Click here to read this mailing online.

Your email updates, powered by FeedBlitz

Here is a sample subscription for you. Click here to start your FREE subscription

"Geology in the West Country" - 5 new articles

  1. Field trip to Anglesey, May 2016 - Lecture December 3rd 2015
  2. Mystery object found on the Bath GS Manor Farm trip
  3. Good lectures - October 1st and October 7th
  4. New duck-billed, plant eating dinosaur
  5. Homo naledi, a new species of human, discovered in a cave in South Africa
  6. More Recent Articles
  7. Search Geology in the West Country
  8. Prior Mailing Archive

Field trip to Anglesey, May 2016 - Lecture December 3rd 2015

Bath Geological Society
Field trip to Anglesey, Cemaes Bay in north Anglesey
27th to 30th May 2016
Dave Green, Geostudies
The course will start at 7.30 pm on 27th and is based at the Harbour Hotel in Cemaes Bay. The course ends at lunch time on 30th May near the Menai Straits bridge, but details will be given of other sites to visit for those who wish to stay on.
The cost for tuition is £40 of which only £20 is refundable.
Transport is by private car to the location. Sharing is advisable during the course due to narrow roads. Book your own accommodation, but if you do not stay at the Harbour Hotel, please be nearby and be prepared to eat the evening meal there, to enable discussion in the evening session.

3rd December this year, Dave Green is giving a talk on the complex and controversial geology of Anglesey. 
Firm expressions of interest are requested after that date, with payment shortly after (cheques to Bath Geological Society). There is a maximum of 20 places on the course.
Further details from the secretary.


Mystery object found on the Bath GS Manor Farm trip

The object above was found at Borrow Pit, Manor Farm, Aust - a Triassic mystery.  An expert's opinion is as follows:-
"My interpretation of this is that it lacks the symmetry and detail to be a fossil animal in its own right, though algal activity may have played a part in producing the lumps on the surface.  It has a slightly laminated appearance and I believe it to be a sedimentary accretion.  Whether it has a nucleus of any kind could only be resolved by sectioning and polishing it, but I did notice the tell-tale signs of pyrite decay products around the edge of the central lamina.
Pyrite is widespread in the Westbury Formation.  It exists as individual cubes, clusters (framboids) and granules, and is largely responsible for the bluish black colour of the sediment. It arose as a result of the reaction between iron hydroxide gels (these are excreted by algal blooms) and sulphur liberated by sulphur-reducing bacteria sourced from organic matter such as coprolites or decaying plant material. The effect of one of these FeS clusters (they only need to be a few microns in diameter) at the sediment/water interface is to create a patch wherein the pH of the pore seawater is considerably reduced in relation to its surroundings; an acid bubble, if you like. Trapped within the sediment, this can have the effect of attracting, dissolving and then precipitating any calcareous material suspended in the seawater.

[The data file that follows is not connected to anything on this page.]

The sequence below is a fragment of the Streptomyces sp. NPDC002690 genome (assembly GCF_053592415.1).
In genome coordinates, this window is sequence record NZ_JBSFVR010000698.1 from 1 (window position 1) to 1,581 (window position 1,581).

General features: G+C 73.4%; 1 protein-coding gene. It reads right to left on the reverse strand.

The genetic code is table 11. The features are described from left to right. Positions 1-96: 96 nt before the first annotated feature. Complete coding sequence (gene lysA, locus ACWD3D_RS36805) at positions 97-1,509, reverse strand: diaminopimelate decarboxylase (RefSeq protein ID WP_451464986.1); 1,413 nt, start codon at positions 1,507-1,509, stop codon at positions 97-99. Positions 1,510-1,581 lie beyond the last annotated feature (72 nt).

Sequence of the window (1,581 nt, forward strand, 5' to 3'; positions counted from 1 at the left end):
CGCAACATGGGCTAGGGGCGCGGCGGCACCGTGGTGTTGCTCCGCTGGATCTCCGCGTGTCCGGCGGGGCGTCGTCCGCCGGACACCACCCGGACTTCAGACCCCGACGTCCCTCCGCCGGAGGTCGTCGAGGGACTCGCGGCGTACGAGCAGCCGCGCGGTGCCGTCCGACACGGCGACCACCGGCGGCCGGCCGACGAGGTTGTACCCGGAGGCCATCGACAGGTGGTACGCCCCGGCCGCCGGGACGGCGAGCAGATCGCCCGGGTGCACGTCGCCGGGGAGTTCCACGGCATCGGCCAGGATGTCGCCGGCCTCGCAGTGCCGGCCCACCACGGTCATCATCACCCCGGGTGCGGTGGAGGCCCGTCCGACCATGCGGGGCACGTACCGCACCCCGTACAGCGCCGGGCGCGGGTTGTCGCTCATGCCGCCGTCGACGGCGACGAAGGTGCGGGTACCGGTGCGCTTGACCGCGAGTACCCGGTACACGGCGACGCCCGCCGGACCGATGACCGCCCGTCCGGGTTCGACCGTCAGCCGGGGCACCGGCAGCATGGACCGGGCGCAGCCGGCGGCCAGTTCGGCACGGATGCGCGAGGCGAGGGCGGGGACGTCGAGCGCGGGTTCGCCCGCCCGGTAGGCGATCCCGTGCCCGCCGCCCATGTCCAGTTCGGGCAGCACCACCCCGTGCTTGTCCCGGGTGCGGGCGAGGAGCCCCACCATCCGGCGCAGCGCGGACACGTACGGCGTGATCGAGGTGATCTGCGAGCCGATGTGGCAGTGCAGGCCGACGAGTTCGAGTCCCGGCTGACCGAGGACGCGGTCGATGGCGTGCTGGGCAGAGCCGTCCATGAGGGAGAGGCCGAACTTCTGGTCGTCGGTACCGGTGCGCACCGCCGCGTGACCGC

Bear in mind that the environment at this time was in the process of changing from the brackish marine conditions of the first Upper Triassic incursion, to the fluvial channel conditions of the much more calcareous Cotham Member, and ultimately culminated in the lagoonal, nodular calcareous mudstone strings of the pre "White Lias"  After the desert conditions of the Keuper, things became more and more propitious for shelled marine life, so it sort of fed off itself and there would have been more and more calcareous material present in the water, starting from small beginnings. Rhythmic precipitation of this sort, discussed by Tony Hallam in about 1966 I think, responds to seasonal and even diurnal temperature and salinity changes and proceeds from small pea-sized "nummular" nodules to gradually bigger ones and finally coalescing into continuous beds. Hope this helps."
It certainly does, thank you!

Good lectures - October 1st and October 7th

October 1st
A Bug’s Life: The role of micropalaeontology in industrial problem solving
Professor Malcolm Hart, Emeritus Professor of Micropalaeontology at the University of Plymouth
Micropalaeontology is the study of microscopic fossils and has been used extensively by the hydrocarbons industry for the stratigraphical correlation of rock successions (especially recovered in boreholes). In many quarrying or engineering projects stratigraphical “control” is also required and this will be explained using the site investigation for the Thames Barrier and the construction of the Channel Tunnel as the leading examples.
Bath Geological Society for details

Wednesday October 7th
William Smith Bicentenary: Visualising Landscapes and Geology, Past, Present and Future
Professor Iain Stewart, University of Plymouth
The Geological Society of London, Wills Memorial Building, University of Bristol

New duck-billed, plant eating dinosaur

Click here to read story and watch video

Homo naledi, a new species of human, discovered in a cave in South Africa

More Recent Articles

You Might Like

Click here to safely unsubscribe from "Geology in the West Country."
Click here to view mailing archives, here to change your preferences, or here to subscribePrivacy